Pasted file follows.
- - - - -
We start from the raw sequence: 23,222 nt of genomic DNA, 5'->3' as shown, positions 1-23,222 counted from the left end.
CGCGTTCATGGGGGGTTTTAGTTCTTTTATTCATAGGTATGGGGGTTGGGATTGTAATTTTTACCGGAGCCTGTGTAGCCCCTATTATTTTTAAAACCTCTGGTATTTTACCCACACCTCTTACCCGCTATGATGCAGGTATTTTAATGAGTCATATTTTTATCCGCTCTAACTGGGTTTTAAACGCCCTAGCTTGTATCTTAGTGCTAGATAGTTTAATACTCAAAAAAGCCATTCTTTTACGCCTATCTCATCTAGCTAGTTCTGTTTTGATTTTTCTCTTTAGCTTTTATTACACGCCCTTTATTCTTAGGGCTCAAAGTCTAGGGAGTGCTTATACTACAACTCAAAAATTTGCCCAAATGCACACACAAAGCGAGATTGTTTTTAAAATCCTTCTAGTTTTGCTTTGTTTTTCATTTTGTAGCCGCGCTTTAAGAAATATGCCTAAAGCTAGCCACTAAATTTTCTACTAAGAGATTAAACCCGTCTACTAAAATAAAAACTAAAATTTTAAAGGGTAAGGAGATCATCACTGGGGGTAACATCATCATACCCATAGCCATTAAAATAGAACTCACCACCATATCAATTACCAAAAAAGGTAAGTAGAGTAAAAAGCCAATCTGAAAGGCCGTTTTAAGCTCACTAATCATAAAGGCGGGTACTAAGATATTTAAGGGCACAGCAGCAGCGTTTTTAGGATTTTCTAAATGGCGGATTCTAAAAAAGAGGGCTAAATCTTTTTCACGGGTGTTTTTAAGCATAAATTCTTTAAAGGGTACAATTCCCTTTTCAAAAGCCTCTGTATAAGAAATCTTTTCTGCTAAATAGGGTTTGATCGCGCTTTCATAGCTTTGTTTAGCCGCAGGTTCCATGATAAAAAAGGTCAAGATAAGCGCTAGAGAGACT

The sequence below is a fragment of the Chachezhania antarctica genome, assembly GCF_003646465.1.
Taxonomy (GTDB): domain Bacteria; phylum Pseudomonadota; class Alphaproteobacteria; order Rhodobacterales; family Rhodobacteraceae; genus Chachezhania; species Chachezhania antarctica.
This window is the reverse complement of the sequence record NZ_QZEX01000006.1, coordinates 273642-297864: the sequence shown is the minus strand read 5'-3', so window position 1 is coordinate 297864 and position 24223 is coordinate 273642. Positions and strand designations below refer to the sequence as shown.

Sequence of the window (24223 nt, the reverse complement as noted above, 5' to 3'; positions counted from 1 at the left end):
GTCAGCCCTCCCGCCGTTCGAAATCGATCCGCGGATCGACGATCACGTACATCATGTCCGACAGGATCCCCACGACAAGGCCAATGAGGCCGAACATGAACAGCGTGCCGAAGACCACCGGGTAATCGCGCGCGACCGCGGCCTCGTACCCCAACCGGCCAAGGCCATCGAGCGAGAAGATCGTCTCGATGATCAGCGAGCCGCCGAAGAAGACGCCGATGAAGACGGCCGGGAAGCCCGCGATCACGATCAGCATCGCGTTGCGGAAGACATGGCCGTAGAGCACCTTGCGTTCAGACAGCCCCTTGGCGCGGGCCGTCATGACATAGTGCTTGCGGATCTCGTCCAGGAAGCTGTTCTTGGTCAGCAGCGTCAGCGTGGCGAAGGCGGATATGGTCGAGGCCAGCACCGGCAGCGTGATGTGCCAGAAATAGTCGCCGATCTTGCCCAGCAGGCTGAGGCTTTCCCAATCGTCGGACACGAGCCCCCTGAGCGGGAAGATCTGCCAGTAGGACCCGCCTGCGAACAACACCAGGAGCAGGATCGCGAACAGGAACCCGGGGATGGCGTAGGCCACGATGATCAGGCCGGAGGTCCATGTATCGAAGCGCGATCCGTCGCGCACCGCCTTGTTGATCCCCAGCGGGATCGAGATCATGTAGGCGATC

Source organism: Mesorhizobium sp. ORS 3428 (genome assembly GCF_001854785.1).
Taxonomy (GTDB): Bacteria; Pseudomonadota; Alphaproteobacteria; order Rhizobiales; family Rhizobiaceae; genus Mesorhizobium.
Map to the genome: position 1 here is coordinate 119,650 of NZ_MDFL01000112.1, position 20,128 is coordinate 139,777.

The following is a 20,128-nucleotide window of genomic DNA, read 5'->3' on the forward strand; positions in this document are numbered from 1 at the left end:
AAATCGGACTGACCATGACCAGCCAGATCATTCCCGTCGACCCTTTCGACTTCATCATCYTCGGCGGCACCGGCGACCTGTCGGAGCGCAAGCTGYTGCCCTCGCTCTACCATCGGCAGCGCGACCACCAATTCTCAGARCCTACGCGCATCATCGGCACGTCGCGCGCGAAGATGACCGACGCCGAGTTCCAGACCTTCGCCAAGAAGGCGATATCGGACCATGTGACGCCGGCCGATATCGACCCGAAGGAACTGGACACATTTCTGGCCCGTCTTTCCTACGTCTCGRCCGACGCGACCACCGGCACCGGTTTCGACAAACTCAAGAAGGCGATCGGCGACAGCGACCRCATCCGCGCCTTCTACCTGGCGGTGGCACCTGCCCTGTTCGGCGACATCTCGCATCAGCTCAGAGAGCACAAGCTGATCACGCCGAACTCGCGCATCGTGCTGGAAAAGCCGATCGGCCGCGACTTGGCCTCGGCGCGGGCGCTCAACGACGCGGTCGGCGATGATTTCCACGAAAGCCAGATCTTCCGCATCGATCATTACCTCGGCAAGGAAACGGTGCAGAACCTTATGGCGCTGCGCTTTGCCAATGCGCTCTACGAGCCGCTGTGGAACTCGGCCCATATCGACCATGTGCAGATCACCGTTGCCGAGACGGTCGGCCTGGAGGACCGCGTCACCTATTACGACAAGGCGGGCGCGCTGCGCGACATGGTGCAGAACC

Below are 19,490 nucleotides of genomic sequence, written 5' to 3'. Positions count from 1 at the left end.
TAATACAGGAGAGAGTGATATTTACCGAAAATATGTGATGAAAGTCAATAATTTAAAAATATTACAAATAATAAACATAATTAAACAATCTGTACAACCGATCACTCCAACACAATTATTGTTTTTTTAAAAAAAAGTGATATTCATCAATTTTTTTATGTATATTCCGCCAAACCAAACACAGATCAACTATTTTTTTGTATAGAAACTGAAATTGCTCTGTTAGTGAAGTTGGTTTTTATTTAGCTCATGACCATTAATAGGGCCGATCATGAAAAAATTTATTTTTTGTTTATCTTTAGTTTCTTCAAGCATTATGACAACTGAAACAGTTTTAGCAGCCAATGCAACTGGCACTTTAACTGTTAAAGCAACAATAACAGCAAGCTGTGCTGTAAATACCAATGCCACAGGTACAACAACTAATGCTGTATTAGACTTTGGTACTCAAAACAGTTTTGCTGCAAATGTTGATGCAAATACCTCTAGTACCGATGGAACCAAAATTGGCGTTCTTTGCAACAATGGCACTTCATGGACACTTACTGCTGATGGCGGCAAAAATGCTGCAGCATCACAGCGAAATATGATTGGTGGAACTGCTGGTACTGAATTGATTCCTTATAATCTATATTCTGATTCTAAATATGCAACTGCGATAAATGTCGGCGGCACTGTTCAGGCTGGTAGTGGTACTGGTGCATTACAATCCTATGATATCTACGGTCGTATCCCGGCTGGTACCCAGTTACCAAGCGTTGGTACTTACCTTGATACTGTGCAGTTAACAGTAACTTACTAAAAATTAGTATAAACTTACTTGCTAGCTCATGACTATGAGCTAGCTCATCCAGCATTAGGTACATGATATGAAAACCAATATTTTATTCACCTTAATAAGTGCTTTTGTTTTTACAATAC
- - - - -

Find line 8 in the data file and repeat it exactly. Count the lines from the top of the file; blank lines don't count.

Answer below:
Source organism: Mesorhizobium sp. ORS 3428 (genome assembly GCF_001854785.1).